You learn quickly who the out-of-towners are on deep-sea boat rides. I wondered why the crew had strapped on raincoats, as well as why there were so many empty seats towards the bow (the boat’s front, to those unacquainted with nautical terms). There were a few people sitting slightly more toward the bow than us, but besides them and us, most passengers looked like there would be a hurricane up there. Unfortunately, there would be one.

You also learn on deep-sea boat rides that waves splash a lot. I received a drenching, but I held onto my stuff due to the lack of room in the back and the cabin. I, however, shouted how nice it was as I was splashed by salt water, live flying fish, and marlin sperm. My glasses were cloudy.

The waves were unusually rough. I knew I could handle it though. I’ve been on plenty of watercraft before in Lake Michigan, including the Odyssey II and the Seadog, a gigantic yacht and a small yellow powerboat, respectively. It’s not like I could ever get sea-sick.

By two hours in, I was yakking off the other side of the mighty vessel, where few people dared (besides the out-of-towners). I think this side was the sea-sickness side. Sam had puked before me, and eventually Danny would, too, though more nonchalantly than Sam and me. He had to tell us later that he did though our lack of noticing may have just been the dizziness and unconsciousness Sam and I experienced.

Dan, the self-proclaimed couch potato, was the only one not to enjoy the pleasures of sea sickness. He also would end up being the only successful angler in our crew. Of course, as we were told, successful is relative. The fish Dan caught was in fact inedible (meaning he could not keep it, according to some odd contract of the sea we hadn’t heard of). The fish was a “bonito,” named after the Spanish word for “in the process of gushing blood” (masculine). And bonito it did, all over the deck, our bags, and my white angling hat. It was a kind of pretty thing, silvery white with a bit of dark gray lining it in certain places. It was actually bigger than I expected. The only remains of it are part of a dumpster in Miami and a somewhat low-quality picture of it on my now very wet and bonitoed camera.

By the end of the four-hour trip, Sam and I were stuck in the cabin, attempting to not dry-heave up our lungs. Every time the boat rocked, if you don’t understand simple biology, the stomach feels a bit better due to a complex series of gaseous releases that I did not need to know to take the any biology tests. So, every time the boat sped on to a different fishing hotspot, there would be a gaseous sigh of relief issuing from the cabin.

Our trip was called “unsuccessful.” Only one person was allowed to keep a catch, a kingfish. The four of us, along with a large crew of other cabin-dwellers, hobbled off the boat, shooing away pelicans from the pier. After the ride, I was feeling sick.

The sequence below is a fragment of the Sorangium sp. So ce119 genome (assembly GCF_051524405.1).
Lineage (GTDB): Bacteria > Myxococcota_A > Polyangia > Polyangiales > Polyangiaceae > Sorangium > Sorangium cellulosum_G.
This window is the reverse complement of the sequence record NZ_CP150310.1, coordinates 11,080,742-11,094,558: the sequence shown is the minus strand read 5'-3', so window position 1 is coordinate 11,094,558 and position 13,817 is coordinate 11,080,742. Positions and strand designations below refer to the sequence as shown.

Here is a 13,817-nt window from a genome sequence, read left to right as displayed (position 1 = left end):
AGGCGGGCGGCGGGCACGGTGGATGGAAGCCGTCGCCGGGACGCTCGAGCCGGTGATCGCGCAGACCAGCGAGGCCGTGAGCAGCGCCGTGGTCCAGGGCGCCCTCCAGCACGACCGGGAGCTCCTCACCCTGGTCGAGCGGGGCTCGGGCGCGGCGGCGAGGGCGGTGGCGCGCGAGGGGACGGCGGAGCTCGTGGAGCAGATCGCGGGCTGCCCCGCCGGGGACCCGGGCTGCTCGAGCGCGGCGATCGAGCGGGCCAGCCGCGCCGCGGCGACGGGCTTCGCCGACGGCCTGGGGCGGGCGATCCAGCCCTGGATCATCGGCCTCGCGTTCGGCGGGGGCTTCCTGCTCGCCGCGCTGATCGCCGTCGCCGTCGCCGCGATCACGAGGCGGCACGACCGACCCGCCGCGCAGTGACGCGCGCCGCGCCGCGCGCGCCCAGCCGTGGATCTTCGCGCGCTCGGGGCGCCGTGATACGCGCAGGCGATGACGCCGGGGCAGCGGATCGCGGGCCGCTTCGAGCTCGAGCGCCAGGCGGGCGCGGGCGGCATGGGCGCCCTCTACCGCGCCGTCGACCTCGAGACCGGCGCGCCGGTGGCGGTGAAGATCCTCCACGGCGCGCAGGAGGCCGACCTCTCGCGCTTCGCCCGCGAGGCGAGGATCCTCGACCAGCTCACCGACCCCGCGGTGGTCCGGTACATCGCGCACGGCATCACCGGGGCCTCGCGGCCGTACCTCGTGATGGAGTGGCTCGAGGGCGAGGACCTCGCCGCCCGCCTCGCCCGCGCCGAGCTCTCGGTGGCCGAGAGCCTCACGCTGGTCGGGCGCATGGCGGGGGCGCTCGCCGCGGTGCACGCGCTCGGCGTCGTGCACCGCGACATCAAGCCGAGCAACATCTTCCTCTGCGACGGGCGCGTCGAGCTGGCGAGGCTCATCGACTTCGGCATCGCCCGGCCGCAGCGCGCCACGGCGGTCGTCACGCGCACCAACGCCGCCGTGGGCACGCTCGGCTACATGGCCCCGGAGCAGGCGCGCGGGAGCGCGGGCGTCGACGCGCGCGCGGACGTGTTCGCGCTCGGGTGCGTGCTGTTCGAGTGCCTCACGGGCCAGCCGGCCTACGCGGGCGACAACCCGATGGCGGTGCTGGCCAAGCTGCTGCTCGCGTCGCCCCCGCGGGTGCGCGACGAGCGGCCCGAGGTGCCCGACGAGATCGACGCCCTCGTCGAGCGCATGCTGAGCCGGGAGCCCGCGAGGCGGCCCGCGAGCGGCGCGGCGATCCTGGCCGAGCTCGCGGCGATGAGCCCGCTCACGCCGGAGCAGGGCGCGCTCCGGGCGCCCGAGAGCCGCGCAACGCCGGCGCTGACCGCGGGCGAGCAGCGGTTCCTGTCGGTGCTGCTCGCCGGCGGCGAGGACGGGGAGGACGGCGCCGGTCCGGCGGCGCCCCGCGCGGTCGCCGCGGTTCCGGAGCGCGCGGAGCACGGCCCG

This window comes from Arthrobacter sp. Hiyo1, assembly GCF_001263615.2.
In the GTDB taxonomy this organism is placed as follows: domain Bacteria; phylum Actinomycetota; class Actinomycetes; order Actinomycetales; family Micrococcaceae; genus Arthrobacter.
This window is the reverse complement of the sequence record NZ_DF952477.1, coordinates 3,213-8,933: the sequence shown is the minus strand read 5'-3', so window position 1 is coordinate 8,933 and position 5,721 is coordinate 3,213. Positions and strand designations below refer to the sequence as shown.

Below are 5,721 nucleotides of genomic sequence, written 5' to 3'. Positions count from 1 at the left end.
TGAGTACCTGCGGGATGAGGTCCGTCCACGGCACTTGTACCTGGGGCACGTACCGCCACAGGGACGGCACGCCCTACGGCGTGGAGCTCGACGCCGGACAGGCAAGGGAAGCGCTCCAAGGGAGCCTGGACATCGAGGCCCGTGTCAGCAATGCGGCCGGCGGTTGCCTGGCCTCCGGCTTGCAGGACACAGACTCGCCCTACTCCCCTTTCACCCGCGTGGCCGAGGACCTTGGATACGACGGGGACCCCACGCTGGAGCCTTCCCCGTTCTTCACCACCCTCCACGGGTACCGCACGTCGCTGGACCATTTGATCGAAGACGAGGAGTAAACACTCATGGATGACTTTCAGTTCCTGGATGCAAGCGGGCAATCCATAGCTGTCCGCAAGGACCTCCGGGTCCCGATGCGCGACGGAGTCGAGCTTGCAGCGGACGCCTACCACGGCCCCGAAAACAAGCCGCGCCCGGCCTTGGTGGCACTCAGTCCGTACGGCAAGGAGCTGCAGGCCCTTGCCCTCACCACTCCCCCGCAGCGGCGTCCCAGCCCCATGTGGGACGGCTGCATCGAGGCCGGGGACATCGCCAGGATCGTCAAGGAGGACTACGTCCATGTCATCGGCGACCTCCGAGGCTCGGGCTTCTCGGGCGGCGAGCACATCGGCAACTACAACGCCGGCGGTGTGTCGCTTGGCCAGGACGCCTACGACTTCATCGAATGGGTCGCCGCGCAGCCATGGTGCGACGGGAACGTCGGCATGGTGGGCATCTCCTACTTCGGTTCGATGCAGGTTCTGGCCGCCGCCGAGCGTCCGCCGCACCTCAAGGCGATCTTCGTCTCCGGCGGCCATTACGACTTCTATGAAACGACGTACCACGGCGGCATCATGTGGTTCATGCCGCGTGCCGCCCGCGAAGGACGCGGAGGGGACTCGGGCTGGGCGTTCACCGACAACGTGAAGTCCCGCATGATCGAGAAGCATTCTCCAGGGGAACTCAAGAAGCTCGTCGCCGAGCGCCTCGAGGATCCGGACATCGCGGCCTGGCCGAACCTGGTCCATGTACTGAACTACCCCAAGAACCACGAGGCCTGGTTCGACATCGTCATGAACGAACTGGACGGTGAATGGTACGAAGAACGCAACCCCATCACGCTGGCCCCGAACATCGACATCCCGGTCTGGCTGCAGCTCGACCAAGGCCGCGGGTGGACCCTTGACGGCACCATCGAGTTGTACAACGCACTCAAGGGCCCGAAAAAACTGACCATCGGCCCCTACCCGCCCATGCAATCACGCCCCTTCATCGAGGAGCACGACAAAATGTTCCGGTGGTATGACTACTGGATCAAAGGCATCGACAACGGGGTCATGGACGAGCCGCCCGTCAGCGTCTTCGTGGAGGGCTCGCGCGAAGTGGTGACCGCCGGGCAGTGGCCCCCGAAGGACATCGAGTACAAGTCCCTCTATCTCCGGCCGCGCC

“Hello, doctor. I’m having cramps, mood swings, and I’m throwing up regularly.”
“Let’s have a look.”
“Um… congratulations… you’re pregnant with a marlin.”

This is a much more serious link.

Is it bad that when the media began announcing that Tom Cruise announced Katie Holmes had stayed silent during the birth of their new daughter, my first thought was an image of Katie bound and gagged?

(A reference link for you, in case you've been living under a rock.)

Tuesday, April 18, 2006

Now for some literary goodness...

This book is from the pages of Prof. Frantzen, the expert on Old and Middle English at Loyola. It's Bloody Good: Chivalry, Sacrifice, and the Great War, a book linking World War I to the Middle Ages. I want to check that out.

Another book: Finding Serenity : Anti-Heroes, Lost Shepherds and Space Hookers in Joss Whedon's Firefly, which is just what I needed, some literary criticism on Firefly/Serenity. I'll be picking that one up for certain.

And now, an essay to enjoy.

Monday, April 17, 2006

So I watched the Colbert Report... and heard about something very odd... so I looked it up, and surely enough, I found it. I present to you: Housefly Gets Glasses Made With Lasers.

The most beautiful expression of freedom ever to exist is the Internet, but it doesn't hold a candle to mad, inane science.

May not be suitable for children or most mathematicians.


Sunday, April 16, 2006

The nerds are with you.

Also, Passover. Enjoy it.

Happy Easter, hoppy readers! I have, for you, a poem written by David Lobes in 2nd grade:

Easter bunny,
Chocolate bunny,
Yummy, yummy, yummy!

And now, for the ridiculous picture of a bunny blowing a raspberry:

(Stolen from cuteoverload.com)

Thursday, April 13, 2006

Wednesday, April 12, 2006

Germans can think of anything.

They're outsourcing drive-thrus.

(And yes, I know this article is popping up everywhere. However, we had a discussion of it in class today, setting me on it).